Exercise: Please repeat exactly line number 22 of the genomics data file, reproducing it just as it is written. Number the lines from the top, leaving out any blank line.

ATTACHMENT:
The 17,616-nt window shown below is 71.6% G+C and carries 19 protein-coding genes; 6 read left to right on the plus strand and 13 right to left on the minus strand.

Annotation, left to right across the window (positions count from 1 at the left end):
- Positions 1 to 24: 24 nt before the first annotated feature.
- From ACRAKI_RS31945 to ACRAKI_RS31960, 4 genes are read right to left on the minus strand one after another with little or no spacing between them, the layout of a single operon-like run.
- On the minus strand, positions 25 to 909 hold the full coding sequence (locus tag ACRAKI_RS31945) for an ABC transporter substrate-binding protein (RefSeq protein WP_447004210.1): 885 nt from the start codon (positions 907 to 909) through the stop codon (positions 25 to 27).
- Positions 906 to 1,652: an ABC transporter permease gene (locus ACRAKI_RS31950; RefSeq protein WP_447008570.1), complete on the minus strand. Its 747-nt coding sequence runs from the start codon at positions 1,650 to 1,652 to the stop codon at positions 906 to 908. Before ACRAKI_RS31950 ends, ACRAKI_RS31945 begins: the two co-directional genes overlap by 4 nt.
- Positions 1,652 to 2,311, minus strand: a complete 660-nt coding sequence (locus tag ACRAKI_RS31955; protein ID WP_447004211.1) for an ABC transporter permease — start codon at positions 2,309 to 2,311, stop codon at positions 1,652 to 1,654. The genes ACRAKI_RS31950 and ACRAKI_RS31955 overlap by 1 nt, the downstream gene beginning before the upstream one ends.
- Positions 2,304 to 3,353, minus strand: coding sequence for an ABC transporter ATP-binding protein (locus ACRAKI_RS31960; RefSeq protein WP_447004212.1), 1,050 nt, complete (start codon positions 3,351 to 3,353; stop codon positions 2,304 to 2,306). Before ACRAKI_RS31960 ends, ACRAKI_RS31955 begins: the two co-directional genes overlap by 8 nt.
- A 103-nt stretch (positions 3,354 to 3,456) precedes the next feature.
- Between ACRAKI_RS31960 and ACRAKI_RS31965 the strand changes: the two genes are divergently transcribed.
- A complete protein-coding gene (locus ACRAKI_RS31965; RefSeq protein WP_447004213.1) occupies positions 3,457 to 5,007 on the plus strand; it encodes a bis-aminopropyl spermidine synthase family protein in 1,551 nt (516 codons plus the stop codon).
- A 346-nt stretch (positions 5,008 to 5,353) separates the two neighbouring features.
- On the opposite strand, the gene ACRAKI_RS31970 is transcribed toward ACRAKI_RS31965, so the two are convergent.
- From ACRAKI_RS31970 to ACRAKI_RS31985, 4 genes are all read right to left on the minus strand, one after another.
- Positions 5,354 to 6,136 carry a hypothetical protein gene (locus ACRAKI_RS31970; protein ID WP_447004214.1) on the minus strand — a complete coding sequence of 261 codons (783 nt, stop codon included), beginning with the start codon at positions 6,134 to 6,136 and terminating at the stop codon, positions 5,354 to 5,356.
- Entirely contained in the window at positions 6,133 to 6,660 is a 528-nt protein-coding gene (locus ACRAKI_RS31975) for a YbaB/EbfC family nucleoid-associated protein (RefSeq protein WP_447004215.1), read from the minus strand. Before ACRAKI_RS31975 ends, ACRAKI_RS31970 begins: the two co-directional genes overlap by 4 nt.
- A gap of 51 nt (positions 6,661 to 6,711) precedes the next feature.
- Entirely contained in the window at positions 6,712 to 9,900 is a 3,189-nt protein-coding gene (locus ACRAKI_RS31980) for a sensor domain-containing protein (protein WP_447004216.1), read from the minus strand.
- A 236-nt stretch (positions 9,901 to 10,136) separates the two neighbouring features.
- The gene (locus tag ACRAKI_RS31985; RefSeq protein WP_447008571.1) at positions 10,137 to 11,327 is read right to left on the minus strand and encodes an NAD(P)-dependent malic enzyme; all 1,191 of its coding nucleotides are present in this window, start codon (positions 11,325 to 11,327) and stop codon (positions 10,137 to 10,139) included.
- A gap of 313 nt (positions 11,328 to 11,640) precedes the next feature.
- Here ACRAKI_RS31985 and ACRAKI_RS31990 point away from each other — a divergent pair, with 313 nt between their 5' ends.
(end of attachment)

- Here ACRAKI_RS31985 and ACRAKI_RS31990 point away from each other — a divergent pair, with 313 nt between their 5' ends.